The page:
Scroll to top

Tennis Players Find Their Match on Break the Love

There are more than 300,000 tennis courts in the United States, providing the space to accommodate an easily socially distanced sport that has boomed during the Covid-19 pandemic. More than 21 million Americans played tennis last year—a 22% increase compared to 2020—according to data cited by the United States Tennis Association (USTA).  

Seeking to establish an online social network for those tennis players is Break the Love, which raised $2.5 million in seed funding earlier this year from investors that included the Adidas family-backed Lake Nona Fund, retired Wimbledon doubles champion Vania King, and Wim Fissette, the former tennis coach for Naomi Osaka. Trisha Goyal, a former product manager at ESPN and passionate tennis player, founded Break the Love in 2019 after being underwhelmed with the sport’s existing options for match scheduling and networking.

“I wanted to get back into playing tennis, it was a sport that I grew up playing,” Goyal tells SportTechie. “I realized as a busy working adult, I had two options: I either join a single location brick and mortar tennis club that was typically expensive. And candidly as a female, many of the women’s clinics are during the day for women who don’t work, which is great but I didn’t find an offering to justify the spend,” she explains, adding her alternative was to join groups on or Facebook for people seeking tennis partners. 

The virtual tennis club Goyal created through Break the Love lets players find open courts near them to reserve court times and schedule lessons with tennis instructors. Users also fill out their Break the Love profile with their interests and level of tennis experience. They can view other profiles to find players near their location with similar tennis backgrounds to meet for a friendly match or rally. Break the Love currently offers its services through its website and a mobile app in beta for iOS with an Android version coming soon. 

American Express, which has sponsored the U.S. Open for 30 years, partnered with Break the Love to give users 10,000 free reservations to 500 private and public tennis and pickleball courts in the New York City area. The offer will run through Sept. 13 and is available to all tennis players, though American Express card members will have the benefit of selecting court reservations during peak times. Break the Love previously partnered with Equinox to let gym members schedule court times in NYC and the Hamptons and worked with Wilson Sporting Goods to supply free and subsidized access to 700 public courts in New York City.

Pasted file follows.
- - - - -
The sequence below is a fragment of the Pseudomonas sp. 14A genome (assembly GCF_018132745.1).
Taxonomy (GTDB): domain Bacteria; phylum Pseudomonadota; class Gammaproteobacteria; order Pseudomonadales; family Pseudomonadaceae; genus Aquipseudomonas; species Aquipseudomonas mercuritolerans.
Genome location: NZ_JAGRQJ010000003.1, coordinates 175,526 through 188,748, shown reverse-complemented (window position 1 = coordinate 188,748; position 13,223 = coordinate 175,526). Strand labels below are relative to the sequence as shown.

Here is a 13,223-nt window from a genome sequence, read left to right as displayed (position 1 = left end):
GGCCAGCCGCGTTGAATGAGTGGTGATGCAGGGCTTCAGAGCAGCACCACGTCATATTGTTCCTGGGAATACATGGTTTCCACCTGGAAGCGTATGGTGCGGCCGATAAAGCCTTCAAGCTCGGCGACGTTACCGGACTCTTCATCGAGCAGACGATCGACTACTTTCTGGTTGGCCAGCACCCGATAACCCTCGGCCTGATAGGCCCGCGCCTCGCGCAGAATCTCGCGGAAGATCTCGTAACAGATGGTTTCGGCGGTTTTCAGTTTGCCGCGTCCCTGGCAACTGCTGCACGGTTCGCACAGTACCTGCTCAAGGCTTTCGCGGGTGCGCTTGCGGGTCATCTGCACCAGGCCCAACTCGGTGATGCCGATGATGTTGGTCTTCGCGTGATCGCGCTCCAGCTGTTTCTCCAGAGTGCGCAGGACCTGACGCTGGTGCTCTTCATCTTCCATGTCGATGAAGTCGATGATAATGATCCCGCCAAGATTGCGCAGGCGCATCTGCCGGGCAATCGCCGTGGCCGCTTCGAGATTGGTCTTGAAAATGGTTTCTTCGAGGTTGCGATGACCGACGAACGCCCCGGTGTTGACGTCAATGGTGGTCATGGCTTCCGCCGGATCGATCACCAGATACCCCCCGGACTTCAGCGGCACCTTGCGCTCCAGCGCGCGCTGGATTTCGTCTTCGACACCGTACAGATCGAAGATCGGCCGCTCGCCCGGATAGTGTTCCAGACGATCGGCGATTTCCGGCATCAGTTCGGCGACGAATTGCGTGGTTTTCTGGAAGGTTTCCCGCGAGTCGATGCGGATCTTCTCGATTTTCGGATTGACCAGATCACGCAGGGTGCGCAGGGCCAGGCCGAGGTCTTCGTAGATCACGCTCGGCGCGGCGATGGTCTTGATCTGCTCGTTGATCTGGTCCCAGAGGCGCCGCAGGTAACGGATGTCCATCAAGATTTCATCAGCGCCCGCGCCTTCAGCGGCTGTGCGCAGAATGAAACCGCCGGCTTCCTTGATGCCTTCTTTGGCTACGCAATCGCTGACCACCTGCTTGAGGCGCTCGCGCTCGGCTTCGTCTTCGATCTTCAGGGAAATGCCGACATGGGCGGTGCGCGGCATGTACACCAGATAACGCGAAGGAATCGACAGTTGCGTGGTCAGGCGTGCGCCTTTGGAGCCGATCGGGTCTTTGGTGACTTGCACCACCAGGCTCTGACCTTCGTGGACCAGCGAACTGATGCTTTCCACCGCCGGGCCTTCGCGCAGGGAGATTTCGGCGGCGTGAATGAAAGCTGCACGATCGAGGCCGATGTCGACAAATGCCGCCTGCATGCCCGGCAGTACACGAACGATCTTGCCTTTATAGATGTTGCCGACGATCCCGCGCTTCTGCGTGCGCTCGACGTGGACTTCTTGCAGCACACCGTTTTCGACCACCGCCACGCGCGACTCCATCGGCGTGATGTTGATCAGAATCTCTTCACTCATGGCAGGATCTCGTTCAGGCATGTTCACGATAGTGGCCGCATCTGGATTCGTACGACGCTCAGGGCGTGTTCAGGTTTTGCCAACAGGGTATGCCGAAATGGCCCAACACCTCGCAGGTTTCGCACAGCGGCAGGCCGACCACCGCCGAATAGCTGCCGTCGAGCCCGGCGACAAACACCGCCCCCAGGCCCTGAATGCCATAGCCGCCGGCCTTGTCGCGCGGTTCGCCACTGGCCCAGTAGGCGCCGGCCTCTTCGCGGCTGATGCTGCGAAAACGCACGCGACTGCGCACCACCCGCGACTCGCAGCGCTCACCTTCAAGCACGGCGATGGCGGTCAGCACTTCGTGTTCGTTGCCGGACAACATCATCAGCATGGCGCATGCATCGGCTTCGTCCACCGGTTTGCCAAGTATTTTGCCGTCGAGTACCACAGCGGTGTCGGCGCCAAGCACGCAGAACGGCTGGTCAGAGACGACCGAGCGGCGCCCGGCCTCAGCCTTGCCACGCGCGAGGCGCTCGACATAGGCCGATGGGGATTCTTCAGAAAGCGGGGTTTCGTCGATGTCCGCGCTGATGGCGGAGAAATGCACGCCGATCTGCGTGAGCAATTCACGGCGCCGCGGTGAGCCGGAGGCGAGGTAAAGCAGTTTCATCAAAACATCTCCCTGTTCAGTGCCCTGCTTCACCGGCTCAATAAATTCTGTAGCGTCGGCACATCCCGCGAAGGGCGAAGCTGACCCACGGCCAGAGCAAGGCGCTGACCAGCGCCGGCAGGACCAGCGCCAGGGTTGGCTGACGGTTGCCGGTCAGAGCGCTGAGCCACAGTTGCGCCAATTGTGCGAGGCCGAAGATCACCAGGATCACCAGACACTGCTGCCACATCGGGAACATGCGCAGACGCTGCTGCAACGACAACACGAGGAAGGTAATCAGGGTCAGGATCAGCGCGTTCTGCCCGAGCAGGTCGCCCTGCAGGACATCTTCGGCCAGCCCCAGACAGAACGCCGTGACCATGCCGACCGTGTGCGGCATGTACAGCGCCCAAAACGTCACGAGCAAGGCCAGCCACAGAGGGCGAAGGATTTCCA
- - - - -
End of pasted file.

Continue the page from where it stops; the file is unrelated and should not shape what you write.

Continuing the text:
“On the B2B side, we partner with corporates and brands that want to give access to a certain user base to be able to create more loyalty and engagement through this service,” Goyal says. “We also have a direct-to-consumer business with our affiliate clubs and courts that use our technology [for] consumers to book those venues.” 

For tennis clubs operated by small business owners, Goyal sees Break the Love being able to support their recruiting and marketing efforts. While most of Break the Love’s high-profile activations have been in New York, the startup has also connected players and clubs across the Virginia-Maryland-DC area, Southern California and Southeastern Florida. Future plans for the company include enhancing its matchmaking service for accurately connecting users of similar skill levels.  

“By clicking their profile, you can see their level if they’ve played through us,” Goyal says. “But that’s something we’re actively looking to build is that level of data innovations to really improve the experience over time.” 

Related posts